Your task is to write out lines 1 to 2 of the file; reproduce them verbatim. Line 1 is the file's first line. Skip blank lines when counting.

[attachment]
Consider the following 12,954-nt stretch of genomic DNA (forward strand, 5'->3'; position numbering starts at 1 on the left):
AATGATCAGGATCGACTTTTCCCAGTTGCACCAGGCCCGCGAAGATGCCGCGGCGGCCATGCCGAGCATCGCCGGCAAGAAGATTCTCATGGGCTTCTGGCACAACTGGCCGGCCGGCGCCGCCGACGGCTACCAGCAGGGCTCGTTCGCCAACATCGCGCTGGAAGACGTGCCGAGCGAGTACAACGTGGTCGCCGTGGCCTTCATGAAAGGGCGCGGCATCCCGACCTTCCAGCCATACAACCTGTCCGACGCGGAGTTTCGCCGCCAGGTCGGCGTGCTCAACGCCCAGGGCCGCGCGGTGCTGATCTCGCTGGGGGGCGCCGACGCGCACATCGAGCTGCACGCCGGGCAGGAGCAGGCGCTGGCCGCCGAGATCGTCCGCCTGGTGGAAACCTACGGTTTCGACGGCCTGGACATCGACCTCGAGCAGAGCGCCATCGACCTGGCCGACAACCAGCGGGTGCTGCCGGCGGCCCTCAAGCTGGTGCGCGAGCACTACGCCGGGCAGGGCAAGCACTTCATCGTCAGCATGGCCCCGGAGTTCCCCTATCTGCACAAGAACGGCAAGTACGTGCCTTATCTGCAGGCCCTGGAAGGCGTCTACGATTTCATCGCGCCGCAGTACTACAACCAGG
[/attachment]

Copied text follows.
Consider the following 12,954-nt stretch of genomic DNA (forward strand, 5'->3'; position numbering starts at 1 on the left):
AATGATCAGGATCGACTTTTCCCAGTTGCACCAGGCCCGCGAAGATGCCGCGGCGGCCATGCCGAGCATCGCCGGCAAGAAGATTCTCATGGGCTTCTGGCACAACTGGCCGGCCGGCGCCGCCGACGGCTACCAGCAGGGCTCGTTCGCCAACATCGCGCTGGAAGACGTGCCGAGCGAGTACAACGTGGTCGCCGTGGCCTTCATGAAAGGGCGCGGCATCCCGACCTTCCAGCCATACAACCTGTCCGACGCGGAGTTTCGCCGCCAGGTCGGCGTGCTCAACGCCCAGGGCCGCGCGGTGCTGATCTCGCTGGGGGGCGCCGACGCGCACATCGAGCTGCACGCCGGGCAGGAGCAGGCGCTGGCCGCCGAGATCGTCCGCCTGGTGGAAACCTACGGTTTCGACGGCCTGGACATCGACCTCGAGCAGAGCGCCATCGACCTGGCCGACAACCAGCGGGTGCTGCCGGCGGCCCTCAAGCTGGTGCGCGAGCACTACGCCGGGCAGGGCAAGCACTTCATCGTCAGCATGGCCCCGGAGTTCCCCTATCTGCACAAGAACGGCAAGTACGTGCCTTATCTGCAGGCCCTGGAAGGCGTCTACGATTTCATCGCGCCGCAGTACTACAACCAGG